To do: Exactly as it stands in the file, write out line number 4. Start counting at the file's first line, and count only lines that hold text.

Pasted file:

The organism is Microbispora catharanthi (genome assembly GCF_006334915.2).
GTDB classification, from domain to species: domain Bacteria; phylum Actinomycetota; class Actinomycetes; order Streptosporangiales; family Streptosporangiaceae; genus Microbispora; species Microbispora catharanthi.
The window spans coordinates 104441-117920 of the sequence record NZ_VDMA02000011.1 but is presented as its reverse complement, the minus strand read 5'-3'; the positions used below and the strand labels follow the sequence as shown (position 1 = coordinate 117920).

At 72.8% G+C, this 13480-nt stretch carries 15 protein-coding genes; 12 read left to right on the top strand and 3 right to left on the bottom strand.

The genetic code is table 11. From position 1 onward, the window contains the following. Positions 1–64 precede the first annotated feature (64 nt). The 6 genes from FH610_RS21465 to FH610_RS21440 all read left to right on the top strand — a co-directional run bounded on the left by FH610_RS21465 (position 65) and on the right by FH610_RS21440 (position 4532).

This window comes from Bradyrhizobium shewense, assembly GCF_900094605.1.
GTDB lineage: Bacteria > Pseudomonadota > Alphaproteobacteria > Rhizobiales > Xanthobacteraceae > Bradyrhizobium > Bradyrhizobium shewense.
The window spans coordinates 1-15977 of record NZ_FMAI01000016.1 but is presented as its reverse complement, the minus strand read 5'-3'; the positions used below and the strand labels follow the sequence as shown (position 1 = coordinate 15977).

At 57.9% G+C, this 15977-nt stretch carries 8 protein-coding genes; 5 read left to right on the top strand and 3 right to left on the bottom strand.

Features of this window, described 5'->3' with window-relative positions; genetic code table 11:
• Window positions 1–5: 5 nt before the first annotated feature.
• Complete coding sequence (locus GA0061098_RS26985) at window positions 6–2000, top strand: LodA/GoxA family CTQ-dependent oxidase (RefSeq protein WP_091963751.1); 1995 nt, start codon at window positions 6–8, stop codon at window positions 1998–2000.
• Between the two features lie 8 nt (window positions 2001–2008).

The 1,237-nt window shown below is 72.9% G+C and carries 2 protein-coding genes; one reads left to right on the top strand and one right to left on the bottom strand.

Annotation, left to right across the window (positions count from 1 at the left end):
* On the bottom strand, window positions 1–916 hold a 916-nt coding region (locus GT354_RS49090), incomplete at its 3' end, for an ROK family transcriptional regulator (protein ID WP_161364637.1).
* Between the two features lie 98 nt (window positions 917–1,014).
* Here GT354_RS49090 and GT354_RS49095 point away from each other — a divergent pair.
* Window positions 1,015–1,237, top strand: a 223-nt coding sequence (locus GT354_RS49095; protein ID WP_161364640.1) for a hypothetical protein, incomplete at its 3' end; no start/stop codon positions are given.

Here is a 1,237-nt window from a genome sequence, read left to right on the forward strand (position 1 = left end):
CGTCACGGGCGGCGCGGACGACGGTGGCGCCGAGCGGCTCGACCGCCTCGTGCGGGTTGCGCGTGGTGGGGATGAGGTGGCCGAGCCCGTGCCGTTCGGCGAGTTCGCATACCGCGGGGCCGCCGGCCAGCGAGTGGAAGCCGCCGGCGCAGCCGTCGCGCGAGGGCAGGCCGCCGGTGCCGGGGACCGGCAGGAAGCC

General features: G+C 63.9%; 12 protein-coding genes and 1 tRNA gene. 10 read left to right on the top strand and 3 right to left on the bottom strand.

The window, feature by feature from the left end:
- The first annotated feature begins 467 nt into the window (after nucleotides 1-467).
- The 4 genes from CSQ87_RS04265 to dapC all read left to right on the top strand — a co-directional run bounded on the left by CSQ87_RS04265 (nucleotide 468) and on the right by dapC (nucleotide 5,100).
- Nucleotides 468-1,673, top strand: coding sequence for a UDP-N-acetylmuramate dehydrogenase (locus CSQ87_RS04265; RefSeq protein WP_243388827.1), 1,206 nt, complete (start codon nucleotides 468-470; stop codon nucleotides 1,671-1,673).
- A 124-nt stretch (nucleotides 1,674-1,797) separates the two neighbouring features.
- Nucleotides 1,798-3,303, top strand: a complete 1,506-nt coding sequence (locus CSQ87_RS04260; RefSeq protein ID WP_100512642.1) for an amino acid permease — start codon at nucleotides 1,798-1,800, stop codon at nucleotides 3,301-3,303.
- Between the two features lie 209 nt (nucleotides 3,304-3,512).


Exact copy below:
At 72.8% G+C, this 13480-nt stretch carries 15 protein-coding genes; 12 read left to right on the top strand and 3 right to left on the bottom strand.